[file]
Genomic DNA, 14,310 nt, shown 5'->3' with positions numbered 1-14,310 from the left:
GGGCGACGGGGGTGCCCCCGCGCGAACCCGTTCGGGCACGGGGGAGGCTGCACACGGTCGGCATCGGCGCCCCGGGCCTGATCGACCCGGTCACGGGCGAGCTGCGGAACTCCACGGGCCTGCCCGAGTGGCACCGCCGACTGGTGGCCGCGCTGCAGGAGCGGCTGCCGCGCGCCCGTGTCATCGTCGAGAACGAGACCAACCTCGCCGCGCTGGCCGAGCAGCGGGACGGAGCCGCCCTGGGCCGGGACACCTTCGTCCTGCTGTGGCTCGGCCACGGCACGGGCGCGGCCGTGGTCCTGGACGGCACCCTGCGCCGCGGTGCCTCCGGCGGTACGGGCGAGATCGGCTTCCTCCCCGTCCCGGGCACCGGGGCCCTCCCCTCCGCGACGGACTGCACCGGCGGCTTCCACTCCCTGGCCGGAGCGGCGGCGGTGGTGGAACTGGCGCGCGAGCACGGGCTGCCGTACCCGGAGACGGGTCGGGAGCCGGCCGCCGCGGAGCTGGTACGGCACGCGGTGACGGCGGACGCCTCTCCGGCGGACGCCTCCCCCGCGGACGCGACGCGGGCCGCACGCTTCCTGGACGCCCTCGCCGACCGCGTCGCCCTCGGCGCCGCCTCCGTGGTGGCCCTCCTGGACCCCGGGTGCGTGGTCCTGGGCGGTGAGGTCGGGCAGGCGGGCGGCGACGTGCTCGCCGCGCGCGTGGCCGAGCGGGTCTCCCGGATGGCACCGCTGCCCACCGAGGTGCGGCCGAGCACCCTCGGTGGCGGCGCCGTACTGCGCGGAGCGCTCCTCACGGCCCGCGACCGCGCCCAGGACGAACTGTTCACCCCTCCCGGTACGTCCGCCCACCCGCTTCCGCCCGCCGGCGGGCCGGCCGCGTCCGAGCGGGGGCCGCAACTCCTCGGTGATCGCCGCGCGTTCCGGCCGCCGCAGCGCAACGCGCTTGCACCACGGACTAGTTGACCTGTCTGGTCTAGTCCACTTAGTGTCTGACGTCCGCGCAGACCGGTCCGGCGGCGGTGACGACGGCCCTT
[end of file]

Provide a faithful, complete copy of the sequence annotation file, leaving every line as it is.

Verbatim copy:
Genomic DNA, 14,310 nt, shown 5'->3' with positions numbered 1-14,310 from the left:
GGGCGACGGGGGTGCCCCCGCGCGAACCCGTTCGGGCACGGGGGAGGCTGCACACGGTCGGCATCGGCGCCCCGGGCCTGATCGACCCGGTCACGGGCGAGCTGCGGAACTCCACGGGCCTGCCCGAGTGGCACCGCCGACTGGTGGCCGCGCTGCAGGAGCGGCTGCCGCGCGCCCGTGTCATCGTCGAGAACGAGACCAACCTCGCCGCGCTGGCCGAGCAGCGGGACGGAGCCGCCCTGGGCCGGGACACCTTCGTCCTGCTGTGGCTCGGCCACGGCACGGGCGCGGCCGTGGTCCTGGACGGCACCCTGCGCCGCGGTGCCTCCGGCGGTACGGGCGAGATCGGCTTCCTCCCCGTCCCGGGCACCGGGGCCCTCCCCTCCGCGACGGACTGCACCGGCGGCTTCCACTCCCTGGCCGGAGCGGCGGCGGTGGTGGAACTGGCGCGCGAGCACGGGCTGCCGTACCCGGAGACGGGTCGGGAGCCGGCCGCCGCGGAGCTGGTACGGCACGCGGTGACGGCGGACGCCTCTCCGGCGGACGCCTCCCCCGCGGACGCGACGCGGGCCGCACGCTTCCTGGACGCCCTCGCCGACCGCGTCGCCCTCGGCGCCGCCTCCGTGGTGGCCCTCCTGGACCCCGGGTGCGTGGTCCTGGGCGGTGAGGTCGGGCAGGCGGGCGGCGACGTGCTCGCCGCGCGCGTGGCCGAGCGGGTCTCCCGGATGGCACCGCTGCCCACCGAGGTGCGGCCGAGCACCCTCGGTGGCGGCGCCGTACTGCGCGGAGCGCTCCTCACGGCCCGCGACCGCGCCCAGGACGAACTGTTCACCCCTCCCGGTACGTCCGCCCACCCGCTTCCGCCCGCCGGCGGGCCGGCCGCGTCCGAGCGGGGGCCGCAACTCCTCGGTGATCGCCGCGCGTTCCGGCCGCCGCAGCGCAACGCGCTTGCACCACGGACTAGTTGACCTGTCTGGTCTAGTCCACTTAGTGTCTGACGTCCGCGCAGACCGGTCCGGCGGCGGTGACGACGGCCCTT